Does Art Influence Culture, or Does Culture Influence Art

Categories: Art

Does art shape the mood and dependency of culture, or does culture shape the perspective of art? Art does not only mean the literal paintings, and physical art. Music, poetry, sculpting, and theatre, are also in the category of art, and people like William Shakespeare and Matsuo Basho have definitely left their mark on the past and present’s cultures with their expressions of art.

Art and culture are not black and white concepts; there is no way to say that one affects the other absolutely.

But they do affect each other, in many instances. For example, art reflects culture in that the society and environment in which the form of art was created may have affected the person, place, and reason behind why that piece of art was created. It can show the economic status of that nation in the art and the materials used to make it. On the other hand, culture reflects art, because art can act like a beacon or catalyst.

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It motivates and influences people, in the way that a good song can lift a spirit or induce feelings of sadness. Aristotle once said, “The aim of art is to represent not the outward appearance of things, but their inward significance.” People perceive art on a personal level, and relate it to themselves or their life in order to form a sort of connection. Art and culture are invariably linked, constantly pushing and pulling the advancement of one another.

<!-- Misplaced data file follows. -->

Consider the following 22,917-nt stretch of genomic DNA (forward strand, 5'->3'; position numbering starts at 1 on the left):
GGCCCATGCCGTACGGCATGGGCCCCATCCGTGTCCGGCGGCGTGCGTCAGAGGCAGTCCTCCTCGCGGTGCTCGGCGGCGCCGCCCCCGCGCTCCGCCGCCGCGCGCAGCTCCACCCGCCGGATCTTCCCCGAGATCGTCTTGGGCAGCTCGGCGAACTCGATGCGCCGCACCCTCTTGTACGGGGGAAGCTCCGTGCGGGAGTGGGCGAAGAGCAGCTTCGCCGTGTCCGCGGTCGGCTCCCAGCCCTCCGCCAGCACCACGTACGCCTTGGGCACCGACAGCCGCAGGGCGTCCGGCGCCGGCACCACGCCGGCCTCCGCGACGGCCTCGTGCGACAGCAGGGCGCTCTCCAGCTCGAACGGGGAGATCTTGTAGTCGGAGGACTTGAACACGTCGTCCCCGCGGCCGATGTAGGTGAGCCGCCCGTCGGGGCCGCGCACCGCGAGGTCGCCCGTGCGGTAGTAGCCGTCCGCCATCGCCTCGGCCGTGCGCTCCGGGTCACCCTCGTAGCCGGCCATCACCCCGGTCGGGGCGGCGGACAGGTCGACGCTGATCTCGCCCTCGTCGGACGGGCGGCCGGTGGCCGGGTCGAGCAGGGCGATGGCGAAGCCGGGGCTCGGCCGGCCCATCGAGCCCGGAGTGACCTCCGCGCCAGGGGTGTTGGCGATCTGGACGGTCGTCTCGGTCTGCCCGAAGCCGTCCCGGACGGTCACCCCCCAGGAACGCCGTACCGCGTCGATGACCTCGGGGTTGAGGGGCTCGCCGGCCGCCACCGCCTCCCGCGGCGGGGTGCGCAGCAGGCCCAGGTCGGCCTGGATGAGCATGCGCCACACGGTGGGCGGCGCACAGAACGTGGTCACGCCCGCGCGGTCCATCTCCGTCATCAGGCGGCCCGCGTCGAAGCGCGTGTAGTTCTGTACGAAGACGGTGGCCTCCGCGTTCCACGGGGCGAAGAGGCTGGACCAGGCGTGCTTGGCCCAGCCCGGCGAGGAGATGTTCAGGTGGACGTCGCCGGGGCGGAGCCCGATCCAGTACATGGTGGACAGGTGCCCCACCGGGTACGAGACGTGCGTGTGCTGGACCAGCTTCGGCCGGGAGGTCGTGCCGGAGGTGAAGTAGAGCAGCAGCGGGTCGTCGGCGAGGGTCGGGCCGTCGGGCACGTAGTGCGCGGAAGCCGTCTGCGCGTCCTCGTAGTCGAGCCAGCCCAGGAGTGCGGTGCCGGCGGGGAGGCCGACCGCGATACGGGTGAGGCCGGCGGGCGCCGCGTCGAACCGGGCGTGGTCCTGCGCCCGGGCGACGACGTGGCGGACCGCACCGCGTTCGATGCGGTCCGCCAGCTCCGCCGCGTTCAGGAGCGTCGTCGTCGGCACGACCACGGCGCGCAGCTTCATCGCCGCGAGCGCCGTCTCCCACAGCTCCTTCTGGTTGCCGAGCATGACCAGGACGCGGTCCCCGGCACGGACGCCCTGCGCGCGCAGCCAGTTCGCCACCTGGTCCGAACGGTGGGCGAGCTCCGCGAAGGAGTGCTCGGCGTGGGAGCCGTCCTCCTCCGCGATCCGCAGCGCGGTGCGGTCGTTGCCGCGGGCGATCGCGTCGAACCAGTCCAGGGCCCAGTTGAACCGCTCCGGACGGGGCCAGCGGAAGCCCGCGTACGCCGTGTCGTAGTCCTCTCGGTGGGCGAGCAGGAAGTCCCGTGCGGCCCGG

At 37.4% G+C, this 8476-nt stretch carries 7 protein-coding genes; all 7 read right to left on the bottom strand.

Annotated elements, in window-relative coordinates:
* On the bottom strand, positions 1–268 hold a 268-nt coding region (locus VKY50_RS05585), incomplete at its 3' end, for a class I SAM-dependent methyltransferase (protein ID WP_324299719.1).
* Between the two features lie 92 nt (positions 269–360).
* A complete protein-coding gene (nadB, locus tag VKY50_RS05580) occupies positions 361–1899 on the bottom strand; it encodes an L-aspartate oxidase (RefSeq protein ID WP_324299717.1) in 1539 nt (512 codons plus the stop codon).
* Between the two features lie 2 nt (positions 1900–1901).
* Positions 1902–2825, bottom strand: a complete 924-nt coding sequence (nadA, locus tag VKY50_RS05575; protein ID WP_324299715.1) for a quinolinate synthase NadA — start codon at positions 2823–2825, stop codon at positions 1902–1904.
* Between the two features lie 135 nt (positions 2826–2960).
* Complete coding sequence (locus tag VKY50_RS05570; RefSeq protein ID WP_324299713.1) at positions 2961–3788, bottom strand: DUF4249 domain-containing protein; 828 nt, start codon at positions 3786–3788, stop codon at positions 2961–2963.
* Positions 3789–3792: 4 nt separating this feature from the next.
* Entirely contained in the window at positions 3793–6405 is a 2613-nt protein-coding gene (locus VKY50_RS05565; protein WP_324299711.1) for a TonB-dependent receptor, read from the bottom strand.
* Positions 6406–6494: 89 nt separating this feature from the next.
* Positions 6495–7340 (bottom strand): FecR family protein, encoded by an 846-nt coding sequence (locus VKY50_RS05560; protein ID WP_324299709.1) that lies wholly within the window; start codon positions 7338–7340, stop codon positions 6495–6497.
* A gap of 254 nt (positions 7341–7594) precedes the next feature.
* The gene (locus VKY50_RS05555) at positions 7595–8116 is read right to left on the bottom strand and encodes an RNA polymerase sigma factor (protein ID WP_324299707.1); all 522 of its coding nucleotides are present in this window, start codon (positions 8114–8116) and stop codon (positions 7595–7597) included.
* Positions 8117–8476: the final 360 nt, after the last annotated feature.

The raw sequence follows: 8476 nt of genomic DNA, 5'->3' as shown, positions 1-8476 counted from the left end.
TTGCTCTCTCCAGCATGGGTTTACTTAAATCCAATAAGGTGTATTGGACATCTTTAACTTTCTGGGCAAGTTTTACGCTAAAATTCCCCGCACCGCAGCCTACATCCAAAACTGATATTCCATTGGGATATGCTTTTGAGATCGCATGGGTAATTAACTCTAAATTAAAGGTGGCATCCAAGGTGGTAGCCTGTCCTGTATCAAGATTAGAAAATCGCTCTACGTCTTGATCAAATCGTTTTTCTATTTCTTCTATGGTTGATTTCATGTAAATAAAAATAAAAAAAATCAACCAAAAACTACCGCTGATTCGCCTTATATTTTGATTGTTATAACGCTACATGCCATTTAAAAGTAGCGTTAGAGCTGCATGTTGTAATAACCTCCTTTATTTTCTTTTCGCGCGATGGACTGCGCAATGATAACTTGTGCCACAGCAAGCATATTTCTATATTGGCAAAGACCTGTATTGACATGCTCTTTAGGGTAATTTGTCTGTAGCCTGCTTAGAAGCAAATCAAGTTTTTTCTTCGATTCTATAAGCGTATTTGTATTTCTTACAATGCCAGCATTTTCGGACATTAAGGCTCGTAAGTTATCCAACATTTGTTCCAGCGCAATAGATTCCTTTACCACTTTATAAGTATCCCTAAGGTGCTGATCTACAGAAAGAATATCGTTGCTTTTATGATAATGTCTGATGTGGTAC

A good example of art reflecting culture in history is the Renaissance Era.

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During the Renaissance, Europe had an immediate renewal in art and learning. Europe was recovering from the bubonic plague; there was a rejuvenation of wealth in prosperity. There was a somewhat excess in wealth, which resulted in many people becoming patrons of the art, or wealthy people that sponsored artists to continue their craft.

They could afford to spend their money and invest in an upcoming artist, or buy his paintings. Due to the sudden rise in patrons, artists were becoming famous, there were suddenly many more artists being employed to work in public buildings and sculpt people. For example, Michelangelo was paid to illustrate the Sistine Chapel, and also sculpted. The Renaissance scholars brought back the original, classical forms of artwork from the Roman and Greek times, because they grew tired of the simplistic, archaic methods of the Middle Ages.

It also changed the subjects and ways that the artists created their artwork. Before the Renaissance, everything had been about religion and ideological faith. The Renaissance brought about new ideas and concepts for artists, such as Michelangelo’s sculpture, David. It depicts David moments before the biblical battle between the Philistines and the Israelites, where he is depicted as powerful, yet graceful. Artwork like this began to show humanism, humanities achievements and potential.

Also, the Renaissance changed the way that writers wrote their literature. Writer’s like Dante and Francesco Petrarch had begun writing in the vernacular, or their native languages, being Italian and Latin instead of only the traditional Latin.